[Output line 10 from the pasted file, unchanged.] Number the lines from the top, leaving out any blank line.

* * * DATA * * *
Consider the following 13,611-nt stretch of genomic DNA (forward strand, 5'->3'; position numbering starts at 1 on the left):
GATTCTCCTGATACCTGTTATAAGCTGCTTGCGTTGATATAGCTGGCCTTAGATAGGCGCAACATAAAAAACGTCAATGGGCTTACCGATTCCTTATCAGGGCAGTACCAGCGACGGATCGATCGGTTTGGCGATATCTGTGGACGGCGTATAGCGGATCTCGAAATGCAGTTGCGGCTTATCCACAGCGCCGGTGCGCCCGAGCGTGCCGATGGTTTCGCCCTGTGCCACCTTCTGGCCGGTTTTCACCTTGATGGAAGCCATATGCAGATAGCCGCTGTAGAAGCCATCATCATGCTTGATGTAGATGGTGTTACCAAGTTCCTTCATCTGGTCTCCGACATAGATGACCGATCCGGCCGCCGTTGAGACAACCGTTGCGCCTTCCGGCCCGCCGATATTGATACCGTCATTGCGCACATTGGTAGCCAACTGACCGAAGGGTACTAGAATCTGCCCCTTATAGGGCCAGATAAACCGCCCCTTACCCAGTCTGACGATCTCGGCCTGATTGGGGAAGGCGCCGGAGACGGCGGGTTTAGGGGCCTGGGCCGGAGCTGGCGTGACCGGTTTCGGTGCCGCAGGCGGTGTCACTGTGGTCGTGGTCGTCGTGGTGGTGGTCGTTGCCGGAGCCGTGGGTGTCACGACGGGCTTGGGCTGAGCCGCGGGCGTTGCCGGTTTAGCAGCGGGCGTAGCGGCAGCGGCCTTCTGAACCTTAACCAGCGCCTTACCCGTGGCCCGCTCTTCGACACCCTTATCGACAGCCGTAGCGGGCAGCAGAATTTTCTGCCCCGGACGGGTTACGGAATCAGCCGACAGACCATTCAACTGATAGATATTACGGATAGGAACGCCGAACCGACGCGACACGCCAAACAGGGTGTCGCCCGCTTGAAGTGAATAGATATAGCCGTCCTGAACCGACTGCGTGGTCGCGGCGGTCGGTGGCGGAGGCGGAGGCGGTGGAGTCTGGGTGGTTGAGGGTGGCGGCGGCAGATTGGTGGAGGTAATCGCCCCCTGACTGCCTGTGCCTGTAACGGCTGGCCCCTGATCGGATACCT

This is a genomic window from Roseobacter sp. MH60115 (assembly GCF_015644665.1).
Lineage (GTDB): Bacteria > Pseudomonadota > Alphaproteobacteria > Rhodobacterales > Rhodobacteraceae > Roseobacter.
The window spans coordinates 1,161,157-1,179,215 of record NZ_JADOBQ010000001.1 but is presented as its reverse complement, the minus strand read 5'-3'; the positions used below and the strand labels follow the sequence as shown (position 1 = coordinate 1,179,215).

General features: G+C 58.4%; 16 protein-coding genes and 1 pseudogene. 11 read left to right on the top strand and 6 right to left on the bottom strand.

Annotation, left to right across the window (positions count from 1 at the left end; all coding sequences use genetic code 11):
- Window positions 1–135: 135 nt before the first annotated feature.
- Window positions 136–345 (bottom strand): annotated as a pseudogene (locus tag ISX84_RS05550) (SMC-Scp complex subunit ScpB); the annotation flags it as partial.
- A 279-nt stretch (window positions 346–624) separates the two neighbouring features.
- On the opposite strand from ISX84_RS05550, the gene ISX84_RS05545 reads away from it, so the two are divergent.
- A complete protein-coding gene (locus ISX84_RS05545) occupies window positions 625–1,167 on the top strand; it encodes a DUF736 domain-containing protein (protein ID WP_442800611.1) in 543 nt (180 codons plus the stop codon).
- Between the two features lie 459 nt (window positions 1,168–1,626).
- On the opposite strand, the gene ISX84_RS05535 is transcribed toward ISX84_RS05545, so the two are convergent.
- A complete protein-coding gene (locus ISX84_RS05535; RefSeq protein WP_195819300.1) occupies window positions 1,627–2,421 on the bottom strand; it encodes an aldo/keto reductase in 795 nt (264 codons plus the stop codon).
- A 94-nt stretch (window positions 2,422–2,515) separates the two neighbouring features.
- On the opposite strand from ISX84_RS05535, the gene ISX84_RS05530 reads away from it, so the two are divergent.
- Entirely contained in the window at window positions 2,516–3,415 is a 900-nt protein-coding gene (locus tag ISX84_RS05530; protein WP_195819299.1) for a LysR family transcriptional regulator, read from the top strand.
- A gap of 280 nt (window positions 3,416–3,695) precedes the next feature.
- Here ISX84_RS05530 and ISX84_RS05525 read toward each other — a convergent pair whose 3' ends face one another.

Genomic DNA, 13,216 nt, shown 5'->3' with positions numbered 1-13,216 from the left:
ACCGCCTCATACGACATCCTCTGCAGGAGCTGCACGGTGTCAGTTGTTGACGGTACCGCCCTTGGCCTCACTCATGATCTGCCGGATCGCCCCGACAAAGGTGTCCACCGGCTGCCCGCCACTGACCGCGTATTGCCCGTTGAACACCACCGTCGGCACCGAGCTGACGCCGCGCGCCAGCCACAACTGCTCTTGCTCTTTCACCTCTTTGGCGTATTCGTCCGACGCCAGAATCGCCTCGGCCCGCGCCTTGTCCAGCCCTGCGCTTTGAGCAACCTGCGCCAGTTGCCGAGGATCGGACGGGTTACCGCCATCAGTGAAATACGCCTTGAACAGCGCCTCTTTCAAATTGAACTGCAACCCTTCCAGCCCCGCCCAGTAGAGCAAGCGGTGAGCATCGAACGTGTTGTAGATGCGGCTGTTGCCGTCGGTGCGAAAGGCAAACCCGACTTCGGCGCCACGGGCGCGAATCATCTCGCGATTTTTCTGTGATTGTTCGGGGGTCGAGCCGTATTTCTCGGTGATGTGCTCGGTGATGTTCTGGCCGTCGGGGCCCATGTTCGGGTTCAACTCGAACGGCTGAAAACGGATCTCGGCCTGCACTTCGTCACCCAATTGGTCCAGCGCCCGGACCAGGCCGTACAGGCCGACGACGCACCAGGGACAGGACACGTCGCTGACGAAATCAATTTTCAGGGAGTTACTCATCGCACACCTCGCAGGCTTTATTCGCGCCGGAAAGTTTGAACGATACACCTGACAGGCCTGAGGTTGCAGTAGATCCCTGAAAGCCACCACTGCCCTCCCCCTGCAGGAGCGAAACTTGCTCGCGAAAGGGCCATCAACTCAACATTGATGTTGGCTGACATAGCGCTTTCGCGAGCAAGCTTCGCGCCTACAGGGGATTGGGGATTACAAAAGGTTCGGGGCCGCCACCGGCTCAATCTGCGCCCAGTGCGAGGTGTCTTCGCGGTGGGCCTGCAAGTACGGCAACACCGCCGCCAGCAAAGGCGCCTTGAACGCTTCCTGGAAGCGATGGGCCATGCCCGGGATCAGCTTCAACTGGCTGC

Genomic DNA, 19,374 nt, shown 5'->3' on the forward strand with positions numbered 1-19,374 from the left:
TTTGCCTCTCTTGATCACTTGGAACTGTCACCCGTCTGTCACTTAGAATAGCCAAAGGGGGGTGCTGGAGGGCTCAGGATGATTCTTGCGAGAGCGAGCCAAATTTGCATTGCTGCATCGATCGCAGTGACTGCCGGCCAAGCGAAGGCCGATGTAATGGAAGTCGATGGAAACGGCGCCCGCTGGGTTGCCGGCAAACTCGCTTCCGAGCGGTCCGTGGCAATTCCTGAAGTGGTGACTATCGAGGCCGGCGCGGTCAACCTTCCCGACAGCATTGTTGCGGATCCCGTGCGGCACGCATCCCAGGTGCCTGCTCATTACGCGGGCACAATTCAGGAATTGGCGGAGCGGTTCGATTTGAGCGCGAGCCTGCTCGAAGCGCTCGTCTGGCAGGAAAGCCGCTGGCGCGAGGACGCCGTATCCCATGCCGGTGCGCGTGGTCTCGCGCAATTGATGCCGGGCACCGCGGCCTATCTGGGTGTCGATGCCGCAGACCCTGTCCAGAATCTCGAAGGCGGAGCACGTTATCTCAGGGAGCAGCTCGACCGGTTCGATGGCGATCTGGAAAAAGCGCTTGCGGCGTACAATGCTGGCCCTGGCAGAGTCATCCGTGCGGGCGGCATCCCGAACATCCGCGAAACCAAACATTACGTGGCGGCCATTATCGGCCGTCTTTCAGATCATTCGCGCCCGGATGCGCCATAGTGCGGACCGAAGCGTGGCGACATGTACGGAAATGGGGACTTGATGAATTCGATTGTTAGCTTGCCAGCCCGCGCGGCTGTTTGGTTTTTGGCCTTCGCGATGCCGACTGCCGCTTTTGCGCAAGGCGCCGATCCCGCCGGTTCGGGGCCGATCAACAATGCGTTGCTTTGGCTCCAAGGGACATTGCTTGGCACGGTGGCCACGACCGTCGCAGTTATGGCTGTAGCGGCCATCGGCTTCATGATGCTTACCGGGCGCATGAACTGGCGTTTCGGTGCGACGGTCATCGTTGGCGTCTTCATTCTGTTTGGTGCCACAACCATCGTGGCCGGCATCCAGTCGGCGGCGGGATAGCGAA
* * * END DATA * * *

- A 279-nt stretch (window positions 346–624) separates the two neighbouring features.